It is important you provide DH with any extra information such as medical reports, support letters from other Government agencies or people who are helping you, when you lodge your appeal.

This is to make sure that all of your concerns are looked at during the appeal hearing. After DH receives your appeal form and supporting documentation, your appeal is looked at according to a formal process involving two levels of appeal:

Tier 1: An internal review by a Senior Review Officer who has not previously been involved in your case. Your case will be reviewed to see if:

  • All relevant factors have been looked at;
  • If the decision was reasonable given your circumstances;
  • If sufficient evidence was available to reach the decision;
  • Whether the original decision should be overturned; and
  • Whether your case is eligible to be heard by the Regional Appeals Committee (See Tier 2 below).

The Review Officer may contact you to ask for extra information during this process. You will be notified of the outcome of the Tier 1 review within 30 days of your appeal being received by DH. Sometimes your appeal will be forwarded on to the Regional Appeals Committee (Tier 2).

Tier2: An Appeal Hearing by the Regional Appeals Committee.

If an appeal hearing is arranged for you, the Regional Appeal Committee will invite you to attend the hearing so you can discuss your case. DH recommends that you bring someone along to help you ‐ this may be a friend, family member or someone who has been helping you with your situation. The Committee will ask you questions to make sure that all the issues are understood. After hearing your case the Committee will look at all of the facts before reaching a final decision.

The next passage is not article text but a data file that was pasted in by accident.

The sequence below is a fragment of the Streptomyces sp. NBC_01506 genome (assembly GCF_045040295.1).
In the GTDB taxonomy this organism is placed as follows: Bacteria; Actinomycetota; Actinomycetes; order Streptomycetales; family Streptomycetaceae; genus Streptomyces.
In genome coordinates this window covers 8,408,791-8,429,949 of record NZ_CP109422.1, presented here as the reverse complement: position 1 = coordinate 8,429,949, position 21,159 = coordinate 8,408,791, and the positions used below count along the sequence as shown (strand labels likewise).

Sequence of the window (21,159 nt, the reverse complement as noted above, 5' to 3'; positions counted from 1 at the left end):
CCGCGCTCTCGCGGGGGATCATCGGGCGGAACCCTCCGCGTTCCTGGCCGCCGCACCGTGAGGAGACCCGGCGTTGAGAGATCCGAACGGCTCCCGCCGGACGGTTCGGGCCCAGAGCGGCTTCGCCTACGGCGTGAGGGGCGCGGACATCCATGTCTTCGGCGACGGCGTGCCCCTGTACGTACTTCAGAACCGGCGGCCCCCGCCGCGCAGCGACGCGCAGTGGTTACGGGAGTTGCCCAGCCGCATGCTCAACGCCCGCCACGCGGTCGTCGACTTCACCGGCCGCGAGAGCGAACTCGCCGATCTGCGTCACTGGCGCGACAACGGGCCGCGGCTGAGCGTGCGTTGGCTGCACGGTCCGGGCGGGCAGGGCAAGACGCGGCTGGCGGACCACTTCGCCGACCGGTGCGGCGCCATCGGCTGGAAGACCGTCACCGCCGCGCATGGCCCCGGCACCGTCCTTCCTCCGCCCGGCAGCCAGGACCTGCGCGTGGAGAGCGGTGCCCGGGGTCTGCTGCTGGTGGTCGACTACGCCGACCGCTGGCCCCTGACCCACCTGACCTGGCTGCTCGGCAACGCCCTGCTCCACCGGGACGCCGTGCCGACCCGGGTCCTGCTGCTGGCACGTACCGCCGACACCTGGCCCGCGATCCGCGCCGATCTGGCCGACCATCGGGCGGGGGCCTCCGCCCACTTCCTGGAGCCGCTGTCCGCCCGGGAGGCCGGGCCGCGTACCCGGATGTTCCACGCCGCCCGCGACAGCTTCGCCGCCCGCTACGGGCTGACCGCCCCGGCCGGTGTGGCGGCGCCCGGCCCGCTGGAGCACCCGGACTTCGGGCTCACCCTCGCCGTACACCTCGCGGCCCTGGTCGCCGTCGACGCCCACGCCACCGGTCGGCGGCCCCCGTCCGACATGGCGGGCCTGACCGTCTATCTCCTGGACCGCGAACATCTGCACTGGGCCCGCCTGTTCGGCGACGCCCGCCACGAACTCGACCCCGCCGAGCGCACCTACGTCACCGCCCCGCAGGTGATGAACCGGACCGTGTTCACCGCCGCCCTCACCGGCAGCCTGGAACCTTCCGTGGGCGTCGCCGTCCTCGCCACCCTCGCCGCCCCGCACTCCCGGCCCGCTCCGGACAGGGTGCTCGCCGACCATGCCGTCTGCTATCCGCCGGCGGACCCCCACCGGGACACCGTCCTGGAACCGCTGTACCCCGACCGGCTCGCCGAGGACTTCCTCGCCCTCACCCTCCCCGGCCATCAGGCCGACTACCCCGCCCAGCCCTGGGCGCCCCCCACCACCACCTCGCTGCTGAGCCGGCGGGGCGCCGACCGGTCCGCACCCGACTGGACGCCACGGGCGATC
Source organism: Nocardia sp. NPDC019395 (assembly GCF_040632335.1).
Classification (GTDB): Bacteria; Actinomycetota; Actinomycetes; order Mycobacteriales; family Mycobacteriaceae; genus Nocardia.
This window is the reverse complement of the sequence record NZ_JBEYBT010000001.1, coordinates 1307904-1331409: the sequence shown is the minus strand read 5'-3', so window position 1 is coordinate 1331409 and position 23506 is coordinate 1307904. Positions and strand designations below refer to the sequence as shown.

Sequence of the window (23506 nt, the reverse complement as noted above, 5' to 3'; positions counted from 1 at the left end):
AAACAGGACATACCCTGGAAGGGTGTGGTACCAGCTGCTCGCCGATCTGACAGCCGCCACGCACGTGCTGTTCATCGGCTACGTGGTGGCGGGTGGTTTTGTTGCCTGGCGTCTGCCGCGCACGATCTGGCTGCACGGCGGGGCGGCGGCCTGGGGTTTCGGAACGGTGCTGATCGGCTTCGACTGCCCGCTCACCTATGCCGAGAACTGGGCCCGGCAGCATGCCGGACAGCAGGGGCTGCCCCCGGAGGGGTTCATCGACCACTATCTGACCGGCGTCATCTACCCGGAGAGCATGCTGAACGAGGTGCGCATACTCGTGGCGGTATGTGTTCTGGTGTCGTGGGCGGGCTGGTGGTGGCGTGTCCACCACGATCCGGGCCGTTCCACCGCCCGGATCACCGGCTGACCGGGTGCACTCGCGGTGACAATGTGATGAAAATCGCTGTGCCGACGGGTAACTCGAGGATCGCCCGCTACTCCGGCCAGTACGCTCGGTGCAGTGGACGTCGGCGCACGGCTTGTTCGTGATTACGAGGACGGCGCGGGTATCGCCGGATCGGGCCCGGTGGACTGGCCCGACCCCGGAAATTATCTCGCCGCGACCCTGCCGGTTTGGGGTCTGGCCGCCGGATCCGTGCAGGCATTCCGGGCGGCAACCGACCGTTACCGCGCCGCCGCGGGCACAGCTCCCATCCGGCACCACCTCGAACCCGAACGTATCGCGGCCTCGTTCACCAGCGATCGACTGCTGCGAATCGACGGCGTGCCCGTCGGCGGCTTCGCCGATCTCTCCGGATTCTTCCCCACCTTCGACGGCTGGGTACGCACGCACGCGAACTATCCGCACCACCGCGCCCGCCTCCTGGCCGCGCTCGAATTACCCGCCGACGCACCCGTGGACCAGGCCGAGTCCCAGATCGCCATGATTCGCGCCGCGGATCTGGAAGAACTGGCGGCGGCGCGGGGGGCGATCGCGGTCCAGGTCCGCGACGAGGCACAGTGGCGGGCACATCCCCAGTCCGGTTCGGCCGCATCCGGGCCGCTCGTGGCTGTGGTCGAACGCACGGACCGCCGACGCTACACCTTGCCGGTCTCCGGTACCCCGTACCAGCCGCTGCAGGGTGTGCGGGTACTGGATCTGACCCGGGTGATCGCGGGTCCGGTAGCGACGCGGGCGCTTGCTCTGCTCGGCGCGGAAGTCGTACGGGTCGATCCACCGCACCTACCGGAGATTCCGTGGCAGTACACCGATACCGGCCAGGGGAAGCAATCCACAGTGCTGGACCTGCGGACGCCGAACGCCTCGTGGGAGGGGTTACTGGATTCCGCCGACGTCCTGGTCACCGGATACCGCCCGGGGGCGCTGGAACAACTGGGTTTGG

What If I still disagree with the Decision?

Depending on the decision which is being appealed, DH tenants may also have a matter heard in the Magistrates Court. However, in the court, DH policies are usually not considered by the Magistrate and you will need to rely solely on the Residential Tenancies Act to present your case.

See the following chapters for more information:

If you have further queries or need more advice on how to lodge an appeal against a DH decision, contact Tenants Advice Service, or a local tenancy worker (see chapter Community Contacts).

DISCLAIMER: While making every attempt to present general legal information accurately in this publication, Tenants Advice Service claims no liability for any loss or damage arising from its use. This publication should not be relied upon as a substitute for legal or other professional advice.

TAS’ free telephone advice for tenants is also available for DH tenants:

Metropolitan Callers : 9221 0088
Regional Callers (Freecall) : 1800 621 888